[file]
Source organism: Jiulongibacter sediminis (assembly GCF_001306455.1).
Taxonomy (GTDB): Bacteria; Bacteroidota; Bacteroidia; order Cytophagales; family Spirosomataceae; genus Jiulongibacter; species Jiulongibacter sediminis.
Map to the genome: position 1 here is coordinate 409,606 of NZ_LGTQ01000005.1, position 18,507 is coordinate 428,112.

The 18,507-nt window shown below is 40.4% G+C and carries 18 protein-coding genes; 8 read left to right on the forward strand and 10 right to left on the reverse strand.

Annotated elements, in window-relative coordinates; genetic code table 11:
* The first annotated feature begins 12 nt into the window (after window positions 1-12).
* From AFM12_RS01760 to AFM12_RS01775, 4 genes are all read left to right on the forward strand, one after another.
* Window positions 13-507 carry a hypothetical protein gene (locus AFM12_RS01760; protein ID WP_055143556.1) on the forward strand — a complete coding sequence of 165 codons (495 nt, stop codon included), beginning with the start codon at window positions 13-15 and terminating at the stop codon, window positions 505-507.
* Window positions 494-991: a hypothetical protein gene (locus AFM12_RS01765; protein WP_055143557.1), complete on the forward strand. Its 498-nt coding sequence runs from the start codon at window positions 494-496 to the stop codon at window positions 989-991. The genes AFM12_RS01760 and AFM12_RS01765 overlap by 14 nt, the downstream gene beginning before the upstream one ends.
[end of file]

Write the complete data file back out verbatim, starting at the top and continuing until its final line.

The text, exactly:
Source organism: Jiulongibacter sediminis (assembly GCF_001306455.1).
Taxonomy (GTDB): Bacteria; Bacteroidota; Bacteroidia; order Cytophagales; family Spirosomataceae; genus Jiulongibacter; species Jiulongibacter sediminis.
Map to the genome: position 1 here is coordinate 409,606 of NZ_LGTQ01000005.1, position 18,507 is coordinate 428,112.

The 18,507-nt window shown below is 40.4% G+C and carries 18 protein-coding genes; 8 read left to right on the forward strand and 10 right to left on the reverse strand.

Annotated elements, in window-relative coordinates; genetic code table 11:
* The first annotated feature begins 12 nt into the window (after window positions 1-12).
* From AFM12_RS01760 to AFM12_RS01775, 4 genes are all read left to right on the forward strand, one after another.
* Window positions 13-507 carry a hypothetical protein gene (locus AFM12_RS01760; protein ID WP_055143556.1) on the forward strand — a complete coding sequence of 165 codons (495 nt, stop codon included), beginning with the start codon at window positions 13-15 and terminating at the stop codon, window positions 505-507.
* Window positions 494-991: a hypothetical protein gene (locus AFM12_RS01765; protein WP_055143557.1), complete on the forward strand. Its 498-nt coding sequence runs from the start codon at window positions 494-496 to the stop codon at window positions 989-991. The genes AFM12_RS01760 and AFM12_RS01765 overlap by 14 nt, the downstream gene beginning before the upstream one ends.